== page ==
Table 1. Description of some of the data fields in the enhanced tuberculosis data set of the National Notifiable Diseases Surveillance System*

Data field
Description
Country of birth Country in which the notified case was born.
Extrapulmonary site Details of any extrapulmonary site involved.
New or relapse case Options include:

new case (without known previous treatment);

relapse of disease following full treatment in Australia;

relapse of disease following partial treatment in Australia;

relapse of disease following full treatment overseas;

relapse of disease following partial treatment overseas.

TB outcomes Options include:

cured (bacteriologically confirmed);

completed treatment;

interrupted treatment for less than 2 months (but still completed);

died of TB during treatment phase;

died of other cause during treatment phase;

defaulter (failed to complete treatment);

treatment failure (completed treatment but failed to be cured);

transferred out of Australia during treatment phase.

Age Age of notified case at diagnosis.
Indigenous status Whether notified case is self-identified Indigenous (Aboriginal and/or Torres Strait Islander) Australian or not.
Selected risk factors Options include:

close contact with a TB patient;

currently/recently residing in a correctional facility;

currently/recently residing in an aged care facility;

currently/previously employed in an institution;

currently/previously employed in the health industry;

HIV status (positive or negative);

past residence (3 months or more) in a high risk country.

* Other data collected on each case included diagnosis details, therapy and susceptibility. These were analysed in the accompanying TB laboratory report pp. 102–108.

Data processing and quality control

Data on all TB notifications reported in 2004 were received by September 2005. Updated information on the outcomes of treatment of patients notified in 2003 was received by December 2005. Data received from the jurisdictions were examined for completeness and accuracy. Any invalid or missing entries were returned to the jurisdictions for review and correction.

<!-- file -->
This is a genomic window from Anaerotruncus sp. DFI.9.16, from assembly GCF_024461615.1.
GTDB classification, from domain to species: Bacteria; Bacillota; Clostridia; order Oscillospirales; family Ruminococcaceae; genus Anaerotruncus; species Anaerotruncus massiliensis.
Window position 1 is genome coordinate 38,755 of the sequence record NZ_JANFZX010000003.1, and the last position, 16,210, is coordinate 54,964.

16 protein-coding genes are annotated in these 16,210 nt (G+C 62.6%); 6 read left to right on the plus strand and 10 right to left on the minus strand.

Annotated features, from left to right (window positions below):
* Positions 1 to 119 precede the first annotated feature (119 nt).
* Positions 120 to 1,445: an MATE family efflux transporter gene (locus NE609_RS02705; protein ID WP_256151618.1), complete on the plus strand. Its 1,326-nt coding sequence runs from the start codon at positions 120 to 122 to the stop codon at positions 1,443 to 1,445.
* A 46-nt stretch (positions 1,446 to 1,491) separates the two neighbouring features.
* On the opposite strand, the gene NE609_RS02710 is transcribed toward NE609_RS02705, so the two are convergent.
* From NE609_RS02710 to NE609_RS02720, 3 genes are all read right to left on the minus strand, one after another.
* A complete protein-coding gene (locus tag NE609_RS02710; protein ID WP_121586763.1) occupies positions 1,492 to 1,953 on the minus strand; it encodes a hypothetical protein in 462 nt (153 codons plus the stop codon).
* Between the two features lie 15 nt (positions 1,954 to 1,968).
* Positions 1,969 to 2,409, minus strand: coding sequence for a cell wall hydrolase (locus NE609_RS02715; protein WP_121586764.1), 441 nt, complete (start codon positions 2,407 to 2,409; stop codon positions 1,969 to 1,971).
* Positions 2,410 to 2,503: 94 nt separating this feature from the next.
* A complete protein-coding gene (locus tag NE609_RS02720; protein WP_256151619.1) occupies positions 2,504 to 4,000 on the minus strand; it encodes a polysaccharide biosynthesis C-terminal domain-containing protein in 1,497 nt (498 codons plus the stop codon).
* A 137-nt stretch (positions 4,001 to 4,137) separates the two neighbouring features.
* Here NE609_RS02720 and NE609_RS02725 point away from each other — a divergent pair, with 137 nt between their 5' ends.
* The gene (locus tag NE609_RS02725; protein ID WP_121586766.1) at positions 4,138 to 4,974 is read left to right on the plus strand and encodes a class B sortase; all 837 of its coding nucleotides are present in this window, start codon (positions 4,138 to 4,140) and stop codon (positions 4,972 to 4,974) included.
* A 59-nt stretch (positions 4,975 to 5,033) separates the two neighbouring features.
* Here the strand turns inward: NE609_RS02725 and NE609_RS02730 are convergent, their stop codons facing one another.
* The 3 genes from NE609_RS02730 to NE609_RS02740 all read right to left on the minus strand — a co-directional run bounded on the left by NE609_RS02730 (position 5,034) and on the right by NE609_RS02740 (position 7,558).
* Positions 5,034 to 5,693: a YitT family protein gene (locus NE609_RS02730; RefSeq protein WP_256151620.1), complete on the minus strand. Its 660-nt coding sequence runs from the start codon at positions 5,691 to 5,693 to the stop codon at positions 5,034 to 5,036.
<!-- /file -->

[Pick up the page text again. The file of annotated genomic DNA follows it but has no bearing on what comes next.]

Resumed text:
Most cases of TB in Australia are reported to the surveillance system. Reasons for the high level of reporting include the presence of effective TB screening programs, a high standard of health care, and specialised and multi-disciplinary TB services in each jurisdiction. The terms 'notification rate' and 'incidence' are therefore used interchangeably in this report.

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Case definitions

TB cases were classified as new or relapsed. A new case required a diagnosis accepted by the Director of TB Control (or equivalent) in the relevant jurisdiction, based on laboratory or clinical evidence, and in the absence of any previous treated or untreated TB diagnosis. Laboratory evidence includes either the isolation of Mycobacterium tuberculosis complex (M. tuberculosis, M. bovis or M. africanum) from a clinical specimen by culture; or nucleic acid amplification testing (NAAT) indicating M. tuberculosis complex except where it is likely to be due to previously treated or inactive disease. The inclusion of NAAT in this definition is to ensure full case ascertainment and does not endorse NAAT for TB diagnosis. Microscopy and culture remain mainstays of TB laboratory diagnosis and provide the capacity for assessing the level of risk for transmission and drug susceptibility testing.

Clinical evidence is a diagnosis made by a clinician experienced in tuberculosis and includes clinical follow-up assessment, with or without supporting radiology.